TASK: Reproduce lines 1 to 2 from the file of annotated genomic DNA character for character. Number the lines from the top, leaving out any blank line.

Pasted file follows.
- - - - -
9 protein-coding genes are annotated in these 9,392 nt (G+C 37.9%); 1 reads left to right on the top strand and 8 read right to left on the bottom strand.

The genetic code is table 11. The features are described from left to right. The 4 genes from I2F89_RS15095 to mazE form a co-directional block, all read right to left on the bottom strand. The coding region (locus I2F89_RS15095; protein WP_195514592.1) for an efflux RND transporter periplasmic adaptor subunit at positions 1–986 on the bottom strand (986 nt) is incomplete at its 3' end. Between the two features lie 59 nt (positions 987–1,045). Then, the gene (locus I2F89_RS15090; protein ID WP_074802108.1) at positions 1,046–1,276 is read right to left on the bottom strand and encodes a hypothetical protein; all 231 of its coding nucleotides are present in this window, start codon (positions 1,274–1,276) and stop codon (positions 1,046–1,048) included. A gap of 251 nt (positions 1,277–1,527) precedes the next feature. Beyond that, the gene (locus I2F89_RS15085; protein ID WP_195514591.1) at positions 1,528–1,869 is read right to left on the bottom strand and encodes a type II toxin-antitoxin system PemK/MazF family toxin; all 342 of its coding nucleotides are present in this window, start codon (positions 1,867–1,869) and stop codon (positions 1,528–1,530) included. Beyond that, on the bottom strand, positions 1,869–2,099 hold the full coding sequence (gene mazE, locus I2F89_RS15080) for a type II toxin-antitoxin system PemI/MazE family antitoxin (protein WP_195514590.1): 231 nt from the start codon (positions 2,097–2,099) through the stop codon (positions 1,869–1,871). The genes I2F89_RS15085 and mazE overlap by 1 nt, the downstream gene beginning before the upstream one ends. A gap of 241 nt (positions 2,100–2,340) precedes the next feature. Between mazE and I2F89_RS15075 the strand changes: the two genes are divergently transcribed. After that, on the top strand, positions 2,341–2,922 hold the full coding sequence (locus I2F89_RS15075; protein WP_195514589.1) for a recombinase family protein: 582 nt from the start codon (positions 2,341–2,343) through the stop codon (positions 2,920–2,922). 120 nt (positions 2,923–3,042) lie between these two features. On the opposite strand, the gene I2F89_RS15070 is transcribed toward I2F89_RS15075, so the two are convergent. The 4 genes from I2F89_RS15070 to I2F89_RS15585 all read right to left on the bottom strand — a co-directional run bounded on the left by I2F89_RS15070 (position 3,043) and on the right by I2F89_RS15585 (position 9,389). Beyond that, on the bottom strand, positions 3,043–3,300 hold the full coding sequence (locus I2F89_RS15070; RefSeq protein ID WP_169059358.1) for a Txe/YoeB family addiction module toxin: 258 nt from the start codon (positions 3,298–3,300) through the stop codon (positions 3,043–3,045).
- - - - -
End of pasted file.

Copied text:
9 protein-coding genes are annotated in these 9,392 nt (G+C 37.9%); 1 reads left to right on the top strand and 8 read right to left on the bottom strand.

The genetic code is table 11. The features are described from left to right. The 4 genes from I2F89_RS15095 to mazE form a co-directional block, all read right to left on the bottom strand. The coding region (locus I2F89_RS15095; protein WP_195514592.1) for an efflux RND transporter periplasmic adaptor subunit at positions 1–986 on the bottom strand (986 nt) is incomplete at its 3' end. Between the two features lie 59 nt (positions 987–1,045). Then, the gene (locus I2F89_RS15090; protein ID WP_074802108.1) at positions 1,046–1,276 is read right to left on the bottom strand and encodes a hypothetical protein; all 231 of its coding nucleotides are present in this window, start codon (positions 1,274–1,276) and stop codon (positions 1,046–1,048) included. A gap of 251 nt (positions 1,277–1,527) precedes the next feature. Beyond that, the gene (locus I2F89_RS15085; protein ID WP_195514591.1) at positions 1,528–1,869 is read right to left on the bottom strand and encodes a type II toxin-antitoxin system PemK/MazF family toxin; all 342 of its coding nucleotides are present in this window, start codon (positions 1,867–1,869) and stop codon (positions 1,528–1,530) included. Beyond that, on the bottom strand, positions 1,869–2,099 hold the full coding sequence (gene mazE, locus I2F89_RS15080) for a type II toxin-antitoxin system PemI/MazE family antitoxin (protein WP_195514590.1): 231 nt from the start codon (positions 2,097–2,099) through the stop codon (positions 1,869–1,871). The genes I2F89_RS15085 and mazE overlap by 1 nt, the downstream gene beginning before the upstream one ends. A gap of 241 nt (positions 2,100–2,340) precedes the next feature. Between mazE and I2F89_RS15075 the strand changes: the two genes are divergently transcribed. After that, on the top strand, positions 2,341–2,922 hold the full coding sequence (locus I2F89_RS15075; protein WP_195514589.1) for a recombinase family protein: 582 nt from the start codon (positions 2,341–2,343) through the stop codon (positions 2,920–2,922). 120 nt (positions 2,923–3,042) lie between these two features. On the opposite strand, the gene I2F89_RS15070 is transcribed toward I2F89_RS15075, so the two are convergent. The 4 genes from I2F89_RS15070 to I2F89_RS15585 all read right to left on the bottom strand — a co-directional run bounded on the left by I2F89_RS15070 (position 3,043) and on the right by I2F89_RS15585 (position 9,389). Beyond that, on the bottom strand, positions 3,043–3,300 hold the full coding sequence (locus I2F89_RS15070; RefSeq protein ID WP_169059358.1) for a Txe/YoeB family addiction module toxin: 258 nt from the start codon (positions 3,298–3,300) through the stop codon (positions 3,043–3,045).